Key take-aways to rapidly gain insights in your short-term liquidity position and prepare for recovery with cash analytics and forecasting.
As the threats from the COVID-19 pandemic continue, the economic landscape is marked by volatility and uncertainty. The number one priority for business leaders remains, and continues to be, the concern for their people’s safety and wellbeing. At the same time, they are concerned about the survival of their organization. Many companies face cash flow, liquidity risks and financial challenges as a result of disrupted operations, higher operating costs and lost revenues.
Does the business have enough cash to survive the next three, six to twelve months, given the uncertain outcome of the current lockdown? That’s one of the main questions we receive from clients these days. In these turbulent times, you need to act fast to alleviate the pressures on your company’s liquidity. Taking cash preserving measures, making use of tax relief solutions and, if necessary, using available credit facilities are essential.
Federal, regional and local governments have introduced support measures in response to the COVID-19 crisis. But the majority of these measures are only meant to provide some short-term breathing room for affected industries and businesses. Inevitably, these tax and payment deferrals will have to be paid at some point.
It’s therefore critical that business leaders assess their liquidity needs fast and build resilience. Here are some key take-aways to keep track of your liquidity position and take appropriate actions.
Manage liquidity, combined with short-term cash forecasts
Liquidity management and cash forecasting is not new. Before the crisis, these methods enabled companies to identify key weaknesses and improve their liquidity viability. But now there’s a real sense of urgency. Given the unpredictable nature of the outbreak, business leaders need rapid insights of its impact on their organisations. This way, they can be agile, get prepared and take appropriate actions adapted to economic circumstances that keep changing. Starting with a short-term liquidity and working capital analysis is the first step.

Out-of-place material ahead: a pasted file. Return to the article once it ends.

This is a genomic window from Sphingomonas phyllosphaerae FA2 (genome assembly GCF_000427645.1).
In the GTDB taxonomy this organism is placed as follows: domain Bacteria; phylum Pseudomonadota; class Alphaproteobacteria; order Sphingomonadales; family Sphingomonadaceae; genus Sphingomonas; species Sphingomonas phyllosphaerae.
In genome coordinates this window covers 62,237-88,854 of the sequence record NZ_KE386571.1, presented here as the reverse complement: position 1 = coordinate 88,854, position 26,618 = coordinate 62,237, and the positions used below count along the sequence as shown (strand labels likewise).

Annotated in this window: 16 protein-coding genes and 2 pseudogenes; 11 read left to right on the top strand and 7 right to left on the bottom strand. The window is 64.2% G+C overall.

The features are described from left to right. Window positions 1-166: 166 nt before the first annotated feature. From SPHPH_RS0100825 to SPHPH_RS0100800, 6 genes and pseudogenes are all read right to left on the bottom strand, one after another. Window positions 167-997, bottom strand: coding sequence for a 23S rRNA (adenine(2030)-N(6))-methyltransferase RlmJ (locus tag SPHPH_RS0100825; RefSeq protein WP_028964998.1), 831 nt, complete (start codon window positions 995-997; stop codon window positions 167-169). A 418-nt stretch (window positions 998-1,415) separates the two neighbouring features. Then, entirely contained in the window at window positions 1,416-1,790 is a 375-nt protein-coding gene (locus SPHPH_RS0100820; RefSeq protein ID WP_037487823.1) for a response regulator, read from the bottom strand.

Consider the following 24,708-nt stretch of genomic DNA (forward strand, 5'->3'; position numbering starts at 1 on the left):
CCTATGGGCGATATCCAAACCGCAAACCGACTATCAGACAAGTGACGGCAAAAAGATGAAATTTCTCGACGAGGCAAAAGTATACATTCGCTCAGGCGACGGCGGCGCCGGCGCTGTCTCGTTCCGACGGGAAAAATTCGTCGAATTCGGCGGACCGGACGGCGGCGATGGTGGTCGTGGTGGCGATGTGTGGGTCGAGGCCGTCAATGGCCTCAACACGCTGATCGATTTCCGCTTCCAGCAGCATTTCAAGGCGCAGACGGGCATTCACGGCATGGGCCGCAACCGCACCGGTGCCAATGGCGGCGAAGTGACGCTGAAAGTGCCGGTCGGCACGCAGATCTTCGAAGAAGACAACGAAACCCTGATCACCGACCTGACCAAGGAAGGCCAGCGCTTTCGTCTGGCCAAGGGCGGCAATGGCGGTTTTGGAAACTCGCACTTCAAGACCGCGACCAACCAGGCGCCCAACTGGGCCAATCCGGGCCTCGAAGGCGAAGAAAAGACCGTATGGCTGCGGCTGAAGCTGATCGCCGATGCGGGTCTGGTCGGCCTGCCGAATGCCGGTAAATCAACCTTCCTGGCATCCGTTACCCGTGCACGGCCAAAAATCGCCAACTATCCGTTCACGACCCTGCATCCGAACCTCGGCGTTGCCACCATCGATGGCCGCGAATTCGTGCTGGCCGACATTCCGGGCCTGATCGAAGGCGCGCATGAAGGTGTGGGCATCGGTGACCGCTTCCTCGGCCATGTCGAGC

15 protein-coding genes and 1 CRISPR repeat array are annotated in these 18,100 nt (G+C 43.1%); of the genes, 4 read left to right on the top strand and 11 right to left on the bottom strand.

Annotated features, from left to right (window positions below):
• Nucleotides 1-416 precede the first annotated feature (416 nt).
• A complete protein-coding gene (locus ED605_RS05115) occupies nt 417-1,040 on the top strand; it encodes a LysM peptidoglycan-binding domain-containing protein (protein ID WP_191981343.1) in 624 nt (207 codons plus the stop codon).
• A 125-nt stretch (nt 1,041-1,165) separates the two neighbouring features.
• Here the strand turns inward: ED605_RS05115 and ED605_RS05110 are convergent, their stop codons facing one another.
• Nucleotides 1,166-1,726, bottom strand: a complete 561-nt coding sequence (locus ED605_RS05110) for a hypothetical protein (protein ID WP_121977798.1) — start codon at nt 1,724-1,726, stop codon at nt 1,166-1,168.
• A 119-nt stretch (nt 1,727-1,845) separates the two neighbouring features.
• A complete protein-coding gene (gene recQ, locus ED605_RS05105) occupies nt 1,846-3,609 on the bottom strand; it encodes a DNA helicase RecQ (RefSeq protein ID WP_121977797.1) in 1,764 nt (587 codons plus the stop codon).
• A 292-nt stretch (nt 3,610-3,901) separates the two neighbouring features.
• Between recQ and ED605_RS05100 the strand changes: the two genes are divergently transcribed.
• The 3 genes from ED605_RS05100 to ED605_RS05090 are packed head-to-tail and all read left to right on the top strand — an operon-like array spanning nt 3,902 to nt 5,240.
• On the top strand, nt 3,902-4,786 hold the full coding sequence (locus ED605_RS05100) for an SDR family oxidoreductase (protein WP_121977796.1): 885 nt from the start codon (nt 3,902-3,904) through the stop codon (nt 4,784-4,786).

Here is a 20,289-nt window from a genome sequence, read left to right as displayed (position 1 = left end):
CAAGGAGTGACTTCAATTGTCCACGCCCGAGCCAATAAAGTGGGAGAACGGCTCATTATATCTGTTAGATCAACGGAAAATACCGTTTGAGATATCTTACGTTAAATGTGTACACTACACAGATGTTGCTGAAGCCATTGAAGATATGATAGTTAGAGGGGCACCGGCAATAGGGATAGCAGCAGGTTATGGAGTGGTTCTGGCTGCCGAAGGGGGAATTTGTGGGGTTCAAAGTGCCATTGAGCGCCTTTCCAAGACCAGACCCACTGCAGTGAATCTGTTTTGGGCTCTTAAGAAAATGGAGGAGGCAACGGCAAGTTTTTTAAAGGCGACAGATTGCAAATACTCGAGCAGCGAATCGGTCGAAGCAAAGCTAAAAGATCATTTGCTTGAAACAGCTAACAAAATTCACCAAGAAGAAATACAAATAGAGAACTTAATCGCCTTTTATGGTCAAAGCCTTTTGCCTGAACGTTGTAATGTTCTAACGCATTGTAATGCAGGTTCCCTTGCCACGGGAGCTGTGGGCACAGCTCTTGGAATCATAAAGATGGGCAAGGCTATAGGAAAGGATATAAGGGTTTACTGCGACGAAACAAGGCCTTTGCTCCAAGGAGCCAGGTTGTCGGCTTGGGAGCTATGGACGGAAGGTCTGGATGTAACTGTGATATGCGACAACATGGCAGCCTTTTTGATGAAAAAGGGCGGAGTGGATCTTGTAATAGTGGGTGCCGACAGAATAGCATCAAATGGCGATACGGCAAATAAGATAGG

- Identifying available cash and due payments.
- Allocating cash reserves to entities in need.
- Setting up a rolling 13-week cash forecasting methodology that includes various scenarios.
- Monitoring financial covenants to ensure compliance with the conditions of the loan agreement.
Monitor repeatedly based on a rolling 13-week cash flow forecast
Quickly identifying available cash, allocating buffers and repeatedly forecasting the coming thirteen weeks are critical cash management activities to monitor and manage a company’s liquidity position in turbulent times. You would expect companies to already have an overview of their available cash, but that’s often not the case. Before the crisis, companies with positive cash flows, didn’t always feel the need to stress test their cash flows. But a positive cash flow doesn’t equal a strong liquidity position.
Today, for many of these companies, their cash inflow has decreased dramatically or has even come to a full-stop, while expenditures continue. Serious continuity problems arise. It’s then often too late to adjust the strategy, consider selling assets or taking other mitigating actions.
Gaining actionable insights of where and how you can quickly free up cash is therefore essential. That’s were cash analytics can also help. This solution is ideal for complex situations. Think about a company with the magnitude of a turnover of 50 million euros or an organisation with a turnover of four billion euros in sixty countries. There’s money in those organisations. The trick is to find out where.